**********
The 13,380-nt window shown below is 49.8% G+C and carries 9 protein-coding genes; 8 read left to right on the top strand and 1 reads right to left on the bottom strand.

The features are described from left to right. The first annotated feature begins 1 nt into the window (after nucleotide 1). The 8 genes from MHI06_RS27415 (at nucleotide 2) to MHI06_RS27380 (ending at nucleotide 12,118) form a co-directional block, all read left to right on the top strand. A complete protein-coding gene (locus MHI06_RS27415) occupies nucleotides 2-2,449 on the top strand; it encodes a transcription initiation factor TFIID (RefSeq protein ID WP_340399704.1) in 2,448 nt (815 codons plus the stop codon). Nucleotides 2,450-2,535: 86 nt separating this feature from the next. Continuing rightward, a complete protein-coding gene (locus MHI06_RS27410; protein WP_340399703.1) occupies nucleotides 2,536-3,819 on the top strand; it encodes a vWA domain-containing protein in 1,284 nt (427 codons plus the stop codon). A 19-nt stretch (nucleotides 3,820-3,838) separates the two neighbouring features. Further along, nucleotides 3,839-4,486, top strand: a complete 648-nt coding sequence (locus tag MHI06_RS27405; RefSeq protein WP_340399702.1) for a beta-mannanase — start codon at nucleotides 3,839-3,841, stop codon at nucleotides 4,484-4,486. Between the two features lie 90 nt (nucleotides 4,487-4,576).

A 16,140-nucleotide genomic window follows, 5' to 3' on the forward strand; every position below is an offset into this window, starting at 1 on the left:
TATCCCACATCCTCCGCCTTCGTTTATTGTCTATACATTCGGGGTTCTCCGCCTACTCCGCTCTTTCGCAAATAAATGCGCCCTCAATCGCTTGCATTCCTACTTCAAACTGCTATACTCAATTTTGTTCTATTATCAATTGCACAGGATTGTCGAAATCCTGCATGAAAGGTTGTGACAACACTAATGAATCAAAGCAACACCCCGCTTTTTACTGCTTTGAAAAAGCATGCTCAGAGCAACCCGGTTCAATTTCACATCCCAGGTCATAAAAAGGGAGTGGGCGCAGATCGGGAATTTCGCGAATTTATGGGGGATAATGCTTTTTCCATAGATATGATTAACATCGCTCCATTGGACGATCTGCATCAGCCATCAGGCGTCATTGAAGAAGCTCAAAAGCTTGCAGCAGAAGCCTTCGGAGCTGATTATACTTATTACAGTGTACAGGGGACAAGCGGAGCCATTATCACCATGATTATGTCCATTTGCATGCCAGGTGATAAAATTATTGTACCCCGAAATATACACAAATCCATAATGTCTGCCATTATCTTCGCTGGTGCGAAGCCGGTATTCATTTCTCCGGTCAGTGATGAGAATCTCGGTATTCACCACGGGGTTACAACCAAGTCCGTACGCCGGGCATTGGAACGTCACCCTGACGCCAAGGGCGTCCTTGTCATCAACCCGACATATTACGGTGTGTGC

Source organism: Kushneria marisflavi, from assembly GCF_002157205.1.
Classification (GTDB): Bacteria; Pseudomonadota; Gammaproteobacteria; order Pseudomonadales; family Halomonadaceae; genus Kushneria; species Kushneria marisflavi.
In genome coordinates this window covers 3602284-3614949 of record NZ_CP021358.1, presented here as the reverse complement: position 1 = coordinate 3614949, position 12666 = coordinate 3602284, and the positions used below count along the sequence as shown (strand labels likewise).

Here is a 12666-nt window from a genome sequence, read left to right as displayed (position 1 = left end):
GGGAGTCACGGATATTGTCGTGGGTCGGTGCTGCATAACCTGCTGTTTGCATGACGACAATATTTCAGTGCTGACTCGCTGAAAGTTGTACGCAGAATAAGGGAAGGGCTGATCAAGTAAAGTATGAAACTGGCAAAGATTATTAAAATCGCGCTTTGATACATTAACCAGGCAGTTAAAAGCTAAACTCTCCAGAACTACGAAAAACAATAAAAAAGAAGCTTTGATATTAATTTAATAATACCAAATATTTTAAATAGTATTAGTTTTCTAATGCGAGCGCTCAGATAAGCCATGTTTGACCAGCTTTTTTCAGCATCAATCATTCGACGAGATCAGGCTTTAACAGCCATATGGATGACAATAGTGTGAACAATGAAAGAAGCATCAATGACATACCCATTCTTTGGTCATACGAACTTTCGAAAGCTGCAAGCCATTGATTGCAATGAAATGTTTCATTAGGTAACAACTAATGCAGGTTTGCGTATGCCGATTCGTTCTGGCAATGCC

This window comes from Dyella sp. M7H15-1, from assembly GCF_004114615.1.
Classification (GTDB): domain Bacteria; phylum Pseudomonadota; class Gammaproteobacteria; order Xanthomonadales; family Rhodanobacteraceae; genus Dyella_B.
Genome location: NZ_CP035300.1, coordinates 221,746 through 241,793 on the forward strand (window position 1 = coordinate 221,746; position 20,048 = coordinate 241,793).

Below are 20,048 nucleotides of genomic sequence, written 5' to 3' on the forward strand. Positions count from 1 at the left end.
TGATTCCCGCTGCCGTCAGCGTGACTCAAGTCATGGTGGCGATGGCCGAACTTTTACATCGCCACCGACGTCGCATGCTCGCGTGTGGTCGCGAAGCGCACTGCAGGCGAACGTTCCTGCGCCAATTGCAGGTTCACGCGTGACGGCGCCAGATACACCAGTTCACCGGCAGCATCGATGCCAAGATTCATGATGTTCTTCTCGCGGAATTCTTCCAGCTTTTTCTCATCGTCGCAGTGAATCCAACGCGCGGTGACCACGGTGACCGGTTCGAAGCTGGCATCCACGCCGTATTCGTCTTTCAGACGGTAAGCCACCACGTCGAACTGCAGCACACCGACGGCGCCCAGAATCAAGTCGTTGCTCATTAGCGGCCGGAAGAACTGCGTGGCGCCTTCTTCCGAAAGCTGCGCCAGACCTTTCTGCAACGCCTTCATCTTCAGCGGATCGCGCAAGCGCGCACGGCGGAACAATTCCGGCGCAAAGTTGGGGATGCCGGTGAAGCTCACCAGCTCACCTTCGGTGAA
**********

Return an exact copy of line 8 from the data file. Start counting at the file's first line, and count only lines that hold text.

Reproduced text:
Here is a 12666-nt window from a genome sequence, read left to right as displayed (position 1 = left end):